08. Art and Mission

November 15, 2020 - Roger W. Lowther

I’m going to take a little break from the stories I usually tell you in these episodes to give you a glimpse into an event I participated in this week put on by GCAMM (Global Consultation on Arts and Music in Missions). If you are interested in the intersection of faith and art and foreign missions, then you definitely need to know about this group. Their gatherings have the largest number of missionary artists in one place that I’ve ever met anywhere in the world. This has meant a lot to me in particular, because when I became a missionary artist, I had never met one before. I didn’t know what it was, and I didn’t even know that it was possible! You can imagine how much encouragement this is to me, to suddenly find out there’s a large group of people out there doing the same thing. I’m not the only one!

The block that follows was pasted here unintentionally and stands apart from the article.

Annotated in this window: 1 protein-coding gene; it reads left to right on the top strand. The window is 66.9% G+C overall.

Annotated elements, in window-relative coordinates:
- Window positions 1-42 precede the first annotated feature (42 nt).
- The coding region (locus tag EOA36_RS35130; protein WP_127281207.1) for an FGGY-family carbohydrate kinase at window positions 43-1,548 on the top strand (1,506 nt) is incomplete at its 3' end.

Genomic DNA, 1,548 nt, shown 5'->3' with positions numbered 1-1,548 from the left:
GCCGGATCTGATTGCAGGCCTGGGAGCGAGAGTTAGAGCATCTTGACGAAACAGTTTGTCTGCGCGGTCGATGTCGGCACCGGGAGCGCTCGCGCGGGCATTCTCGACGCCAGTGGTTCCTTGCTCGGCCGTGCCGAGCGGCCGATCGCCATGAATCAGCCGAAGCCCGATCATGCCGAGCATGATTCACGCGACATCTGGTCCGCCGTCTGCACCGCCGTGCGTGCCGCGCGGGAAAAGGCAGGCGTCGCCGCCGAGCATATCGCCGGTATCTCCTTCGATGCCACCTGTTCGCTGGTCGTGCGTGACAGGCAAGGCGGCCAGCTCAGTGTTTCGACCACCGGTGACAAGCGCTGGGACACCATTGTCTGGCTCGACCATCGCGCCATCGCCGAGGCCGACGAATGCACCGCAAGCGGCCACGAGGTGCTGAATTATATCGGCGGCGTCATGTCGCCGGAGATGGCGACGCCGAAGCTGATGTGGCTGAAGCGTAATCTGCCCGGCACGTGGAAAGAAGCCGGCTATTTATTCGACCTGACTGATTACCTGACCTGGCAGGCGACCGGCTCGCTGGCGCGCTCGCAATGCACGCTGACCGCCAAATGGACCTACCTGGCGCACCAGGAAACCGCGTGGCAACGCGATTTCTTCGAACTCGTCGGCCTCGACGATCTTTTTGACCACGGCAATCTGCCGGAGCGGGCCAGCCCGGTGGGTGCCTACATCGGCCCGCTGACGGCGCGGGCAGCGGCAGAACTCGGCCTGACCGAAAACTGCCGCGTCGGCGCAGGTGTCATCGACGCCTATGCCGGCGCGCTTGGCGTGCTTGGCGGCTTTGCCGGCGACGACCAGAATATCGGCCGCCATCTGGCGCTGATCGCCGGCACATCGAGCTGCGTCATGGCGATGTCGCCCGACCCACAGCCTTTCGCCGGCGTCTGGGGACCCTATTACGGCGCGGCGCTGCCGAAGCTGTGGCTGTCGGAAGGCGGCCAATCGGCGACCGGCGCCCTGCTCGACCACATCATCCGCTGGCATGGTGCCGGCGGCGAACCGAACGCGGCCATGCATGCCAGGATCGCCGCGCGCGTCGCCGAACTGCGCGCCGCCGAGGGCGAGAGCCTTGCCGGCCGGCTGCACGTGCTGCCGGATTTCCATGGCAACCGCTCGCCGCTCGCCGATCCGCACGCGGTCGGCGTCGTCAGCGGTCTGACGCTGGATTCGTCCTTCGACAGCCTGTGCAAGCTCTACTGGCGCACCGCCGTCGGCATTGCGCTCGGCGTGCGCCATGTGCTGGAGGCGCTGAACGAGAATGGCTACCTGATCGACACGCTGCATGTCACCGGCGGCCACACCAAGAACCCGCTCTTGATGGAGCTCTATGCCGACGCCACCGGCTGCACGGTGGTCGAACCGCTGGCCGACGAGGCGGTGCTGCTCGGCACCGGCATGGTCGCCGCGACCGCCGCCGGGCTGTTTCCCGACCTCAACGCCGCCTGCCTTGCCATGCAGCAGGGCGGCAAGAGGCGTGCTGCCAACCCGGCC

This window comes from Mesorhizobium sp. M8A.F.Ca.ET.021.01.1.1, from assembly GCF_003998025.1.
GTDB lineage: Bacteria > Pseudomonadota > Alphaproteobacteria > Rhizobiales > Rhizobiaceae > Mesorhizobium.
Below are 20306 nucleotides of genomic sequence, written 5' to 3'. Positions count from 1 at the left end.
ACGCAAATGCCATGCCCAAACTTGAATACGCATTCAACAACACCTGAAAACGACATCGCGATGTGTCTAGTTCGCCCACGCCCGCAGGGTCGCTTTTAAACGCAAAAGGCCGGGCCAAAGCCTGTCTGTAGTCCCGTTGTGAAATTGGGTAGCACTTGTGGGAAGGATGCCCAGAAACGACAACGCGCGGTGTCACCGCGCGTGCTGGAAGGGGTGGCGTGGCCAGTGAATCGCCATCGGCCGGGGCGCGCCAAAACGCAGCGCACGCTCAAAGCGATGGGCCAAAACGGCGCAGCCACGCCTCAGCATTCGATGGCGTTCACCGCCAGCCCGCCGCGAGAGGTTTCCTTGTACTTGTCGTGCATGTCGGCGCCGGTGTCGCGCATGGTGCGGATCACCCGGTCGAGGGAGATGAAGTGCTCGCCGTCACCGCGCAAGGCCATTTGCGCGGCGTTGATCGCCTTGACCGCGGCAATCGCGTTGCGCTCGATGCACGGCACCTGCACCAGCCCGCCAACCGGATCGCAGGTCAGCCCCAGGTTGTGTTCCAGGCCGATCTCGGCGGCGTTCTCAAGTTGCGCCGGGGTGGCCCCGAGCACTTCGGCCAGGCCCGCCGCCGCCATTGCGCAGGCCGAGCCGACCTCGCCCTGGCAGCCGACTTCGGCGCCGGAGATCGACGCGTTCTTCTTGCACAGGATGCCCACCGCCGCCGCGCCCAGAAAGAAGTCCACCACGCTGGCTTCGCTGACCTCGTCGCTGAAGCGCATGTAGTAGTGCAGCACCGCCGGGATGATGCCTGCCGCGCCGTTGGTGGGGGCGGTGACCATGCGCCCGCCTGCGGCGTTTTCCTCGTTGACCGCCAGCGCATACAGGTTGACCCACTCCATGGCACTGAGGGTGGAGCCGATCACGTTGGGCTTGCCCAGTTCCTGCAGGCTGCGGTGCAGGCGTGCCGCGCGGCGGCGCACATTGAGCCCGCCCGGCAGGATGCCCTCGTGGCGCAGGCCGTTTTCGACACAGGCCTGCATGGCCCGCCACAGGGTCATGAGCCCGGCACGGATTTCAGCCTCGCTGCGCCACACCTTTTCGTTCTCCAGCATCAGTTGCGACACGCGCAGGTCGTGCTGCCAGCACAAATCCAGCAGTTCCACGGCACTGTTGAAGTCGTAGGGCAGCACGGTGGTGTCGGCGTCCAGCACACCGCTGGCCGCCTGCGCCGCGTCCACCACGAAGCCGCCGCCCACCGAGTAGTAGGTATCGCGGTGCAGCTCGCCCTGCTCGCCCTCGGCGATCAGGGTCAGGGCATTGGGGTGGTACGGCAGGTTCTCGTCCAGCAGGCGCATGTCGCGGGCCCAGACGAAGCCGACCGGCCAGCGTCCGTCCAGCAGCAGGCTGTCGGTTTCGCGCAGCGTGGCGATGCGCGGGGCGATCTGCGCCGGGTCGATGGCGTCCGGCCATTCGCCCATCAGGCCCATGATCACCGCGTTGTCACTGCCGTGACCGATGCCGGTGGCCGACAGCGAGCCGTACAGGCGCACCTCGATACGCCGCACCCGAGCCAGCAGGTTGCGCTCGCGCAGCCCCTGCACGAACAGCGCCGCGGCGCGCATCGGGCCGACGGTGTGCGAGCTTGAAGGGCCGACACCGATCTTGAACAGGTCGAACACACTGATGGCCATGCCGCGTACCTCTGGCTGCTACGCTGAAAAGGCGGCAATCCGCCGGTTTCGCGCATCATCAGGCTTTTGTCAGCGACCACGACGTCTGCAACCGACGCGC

So GCAMM is full of missionary artists who are called ethnodoxologists. These are people who encourage indigenous ways of worshiping the God of the Bible. This includes music, of course, but also visual arts, dance, drama, food, film, and really any other art form you can think of.

In fact, many of the stories you hear me talk about in this podcast have only been possible through the encouragement I received from this group of people. Believe me, I certainly didn’t learn any of this at conservatory! So it’s been kind of a steep learning curve for me, but I couldn’t have done it without my GCAMM community.